Berkeleyan Masthead

This Week's Stories

Distinguished Teaching Awards

Students and Faculty on the Phone To Boost Minority Enrollment at Berkeley

Background to the Tragedy in Kosovo

Campus Opens its Doors on Cal Day, April 17, for Day of Learning and Fun

Dr. Mamphela Aletta Ramphele Is Cal Day Featured Speaker

Dean of Social Welfare Buries Liberal Notions of the Welfare State

More About: A Life Devoted to Art

Cal Traditions 101

Tamara Keith: People's Park Is Melting in the Dark

Regular Features

Campus Calendar


News Briefs


Staff Enrichment


Distinguished Teaching Awards -- Richard Muller

By Steve Tollefson, Educational Development -- Student Life
Posted April 14, 1999

Photo: Richard Muller

Richard Muller.

Richard A. Muller, professor of physics, always arrives ten minutes before class begins to "answer student questions and discuss current events" related to the topic of the class.

Time and again, students point to these few minutes as an invaluable part of the course. "He will answer any questions students have. This type of intellectual discussion is very conducive to learning," says one student.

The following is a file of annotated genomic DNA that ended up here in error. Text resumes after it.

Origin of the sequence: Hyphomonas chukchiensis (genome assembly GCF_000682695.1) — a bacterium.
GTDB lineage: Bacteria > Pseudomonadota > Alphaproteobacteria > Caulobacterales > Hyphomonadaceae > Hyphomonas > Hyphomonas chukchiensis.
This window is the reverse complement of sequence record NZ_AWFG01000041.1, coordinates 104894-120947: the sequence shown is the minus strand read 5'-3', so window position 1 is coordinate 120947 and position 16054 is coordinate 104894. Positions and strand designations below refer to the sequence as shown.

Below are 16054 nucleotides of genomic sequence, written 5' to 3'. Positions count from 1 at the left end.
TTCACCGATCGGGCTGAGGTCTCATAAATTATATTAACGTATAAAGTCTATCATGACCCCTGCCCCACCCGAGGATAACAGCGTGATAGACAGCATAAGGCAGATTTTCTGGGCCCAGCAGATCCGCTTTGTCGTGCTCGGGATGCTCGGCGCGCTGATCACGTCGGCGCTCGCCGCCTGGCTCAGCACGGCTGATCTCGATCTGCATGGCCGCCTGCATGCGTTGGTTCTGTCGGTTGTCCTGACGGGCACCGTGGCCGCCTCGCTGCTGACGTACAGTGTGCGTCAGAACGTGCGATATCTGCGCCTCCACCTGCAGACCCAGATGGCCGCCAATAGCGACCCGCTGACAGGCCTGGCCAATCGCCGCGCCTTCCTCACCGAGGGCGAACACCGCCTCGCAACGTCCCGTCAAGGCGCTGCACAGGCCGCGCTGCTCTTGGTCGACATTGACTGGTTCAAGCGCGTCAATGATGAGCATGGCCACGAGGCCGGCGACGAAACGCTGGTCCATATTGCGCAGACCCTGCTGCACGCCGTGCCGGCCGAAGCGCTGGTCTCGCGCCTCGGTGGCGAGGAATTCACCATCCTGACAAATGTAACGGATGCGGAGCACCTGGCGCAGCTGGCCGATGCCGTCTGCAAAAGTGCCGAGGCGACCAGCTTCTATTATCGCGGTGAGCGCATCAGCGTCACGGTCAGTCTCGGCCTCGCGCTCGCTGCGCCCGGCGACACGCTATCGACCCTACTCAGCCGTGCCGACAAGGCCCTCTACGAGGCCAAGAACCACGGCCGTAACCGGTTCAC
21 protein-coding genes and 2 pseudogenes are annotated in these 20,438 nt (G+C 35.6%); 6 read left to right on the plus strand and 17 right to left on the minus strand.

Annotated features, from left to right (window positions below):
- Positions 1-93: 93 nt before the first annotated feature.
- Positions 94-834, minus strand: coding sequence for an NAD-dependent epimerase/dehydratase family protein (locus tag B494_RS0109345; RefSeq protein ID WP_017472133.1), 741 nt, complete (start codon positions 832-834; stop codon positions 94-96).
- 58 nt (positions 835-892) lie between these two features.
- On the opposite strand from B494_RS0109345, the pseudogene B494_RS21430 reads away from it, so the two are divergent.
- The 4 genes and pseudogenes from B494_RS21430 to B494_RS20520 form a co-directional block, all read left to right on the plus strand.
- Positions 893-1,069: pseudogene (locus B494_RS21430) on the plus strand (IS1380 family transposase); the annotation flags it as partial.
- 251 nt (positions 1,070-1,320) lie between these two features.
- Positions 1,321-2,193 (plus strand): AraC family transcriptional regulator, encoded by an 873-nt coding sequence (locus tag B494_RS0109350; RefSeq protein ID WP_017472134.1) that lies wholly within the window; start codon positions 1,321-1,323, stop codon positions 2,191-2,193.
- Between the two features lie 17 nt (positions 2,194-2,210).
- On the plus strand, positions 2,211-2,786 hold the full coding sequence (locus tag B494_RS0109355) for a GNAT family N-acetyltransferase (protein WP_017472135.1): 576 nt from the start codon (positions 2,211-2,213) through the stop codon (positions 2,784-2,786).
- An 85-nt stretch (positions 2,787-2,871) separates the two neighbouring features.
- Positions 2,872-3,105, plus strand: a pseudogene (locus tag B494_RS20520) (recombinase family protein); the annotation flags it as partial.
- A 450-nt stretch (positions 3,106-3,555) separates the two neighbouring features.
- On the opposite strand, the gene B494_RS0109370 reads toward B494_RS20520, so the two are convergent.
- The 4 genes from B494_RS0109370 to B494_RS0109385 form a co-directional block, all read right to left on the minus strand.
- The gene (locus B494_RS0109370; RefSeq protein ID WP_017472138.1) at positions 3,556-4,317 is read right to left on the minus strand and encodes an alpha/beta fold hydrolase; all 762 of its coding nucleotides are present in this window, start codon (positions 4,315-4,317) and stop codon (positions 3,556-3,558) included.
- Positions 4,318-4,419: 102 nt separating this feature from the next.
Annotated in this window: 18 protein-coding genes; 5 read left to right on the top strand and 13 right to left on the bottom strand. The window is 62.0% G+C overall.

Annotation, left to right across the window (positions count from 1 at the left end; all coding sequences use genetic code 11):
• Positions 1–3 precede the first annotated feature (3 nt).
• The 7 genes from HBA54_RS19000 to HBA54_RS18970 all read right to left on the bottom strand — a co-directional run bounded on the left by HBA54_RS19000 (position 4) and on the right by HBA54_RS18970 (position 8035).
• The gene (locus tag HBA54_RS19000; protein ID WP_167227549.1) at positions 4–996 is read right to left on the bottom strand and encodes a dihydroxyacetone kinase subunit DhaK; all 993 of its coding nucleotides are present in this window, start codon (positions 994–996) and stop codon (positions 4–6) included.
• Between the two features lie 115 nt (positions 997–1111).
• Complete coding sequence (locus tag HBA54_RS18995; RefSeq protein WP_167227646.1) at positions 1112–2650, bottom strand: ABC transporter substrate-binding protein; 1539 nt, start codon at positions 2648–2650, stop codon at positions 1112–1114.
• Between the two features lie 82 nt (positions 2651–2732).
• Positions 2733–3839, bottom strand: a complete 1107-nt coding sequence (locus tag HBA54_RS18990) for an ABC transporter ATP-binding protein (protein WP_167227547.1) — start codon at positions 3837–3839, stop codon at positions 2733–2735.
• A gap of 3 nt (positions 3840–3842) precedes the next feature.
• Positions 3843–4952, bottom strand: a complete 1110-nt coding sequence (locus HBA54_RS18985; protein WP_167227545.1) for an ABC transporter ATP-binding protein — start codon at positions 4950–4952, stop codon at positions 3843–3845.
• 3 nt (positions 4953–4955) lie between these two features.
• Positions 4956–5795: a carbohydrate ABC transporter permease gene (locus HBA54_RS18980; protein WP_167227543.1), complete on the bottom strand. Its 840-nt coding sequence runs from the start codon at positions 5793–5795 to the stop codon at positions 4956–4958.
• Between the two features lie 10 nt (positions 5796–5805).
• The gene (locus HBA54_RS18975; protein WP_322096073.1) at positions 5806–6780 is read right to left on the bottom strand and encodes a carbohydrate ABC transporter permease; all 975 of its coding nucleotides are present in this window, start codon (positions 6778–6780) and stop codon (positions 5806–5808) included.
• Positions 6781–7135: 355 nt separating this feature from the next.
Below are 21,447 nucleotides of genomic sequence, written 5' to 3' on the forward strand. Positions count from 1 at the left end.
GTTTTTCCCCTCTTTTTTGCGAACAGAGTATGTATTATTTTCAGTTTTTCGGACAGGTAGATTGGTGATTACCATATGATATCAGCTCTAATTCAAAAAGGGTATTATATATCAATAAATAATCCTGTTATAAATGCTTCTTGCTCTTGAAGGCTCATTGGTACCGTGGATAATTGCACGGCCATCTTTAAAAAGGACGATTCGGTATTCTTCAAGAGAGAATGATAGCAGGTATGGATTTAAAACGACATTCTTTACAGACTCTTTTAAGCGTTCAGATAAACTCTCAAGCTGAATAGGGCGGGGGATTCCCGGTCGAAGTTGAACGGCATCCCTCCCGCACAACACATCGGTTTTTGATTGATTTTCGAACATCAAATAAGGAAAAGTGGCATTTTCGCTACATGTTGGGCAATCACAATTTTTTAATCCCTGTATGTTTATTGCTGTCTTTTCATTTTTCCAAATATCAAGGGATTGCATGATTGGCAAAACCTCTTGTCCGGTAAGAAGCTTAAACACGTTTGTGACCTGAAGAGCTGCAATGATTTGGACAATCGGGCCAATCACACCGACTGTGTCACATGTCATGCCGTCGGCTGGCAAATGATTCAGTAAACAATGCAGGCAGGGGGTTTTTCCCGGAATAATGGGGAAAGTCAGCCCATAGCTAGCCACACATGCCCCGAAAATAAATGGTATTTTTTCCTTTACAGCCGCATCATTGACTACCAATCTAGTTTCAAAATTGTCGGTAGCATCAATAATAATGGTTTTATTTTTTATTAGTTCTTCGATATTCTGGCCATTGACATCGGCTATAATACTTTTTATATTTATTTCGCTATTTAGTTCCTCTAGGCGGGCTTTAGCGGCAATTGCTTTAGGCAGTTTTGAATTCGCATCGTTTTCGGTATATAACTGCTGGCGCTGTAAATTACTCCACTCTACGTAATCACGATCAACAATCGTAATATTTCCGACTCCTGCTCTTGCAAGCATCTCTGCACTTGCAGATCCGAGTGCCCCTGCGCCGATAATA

Muller "is interested in students understanding the physics of the world, not just knowing how to do the problems," says another.

Underscoring his students' comments, Muller believes "learning is one of the greatest joys in life . . . if I can trigger that joy in the students, then they will master the material with much less effort."

Part of Muller's philosophy is to focus on students as individuals. "Treat each student as if the next two minutes might have a profound effect on his or her life, and as if this may be one of the great moments in your teaching experience," he tells his new graduate student instructors.

In addition to his teaching expertise, Muller holds several patents, is a former Berkeley restaurateur, an author of a well-regarded book on the education of a physicist (Nemesis, 1988), and according to one student, possessor of "some cool hair."

Muller is a specialist in experimental physics and astrophysics. He received his BA from Columbia University and his PhD from Berkeley. He joined the faculty of the Department of Physics in 1978.

(return to main Distinguished Teaching Awards page)


April 14 - 20 (Volume 27, Number 30)
Copyright 1999, The Regents of the University of California.
Produced and maintained by the Office of Public Affairs at UC Berkeley.
Comments? E-mail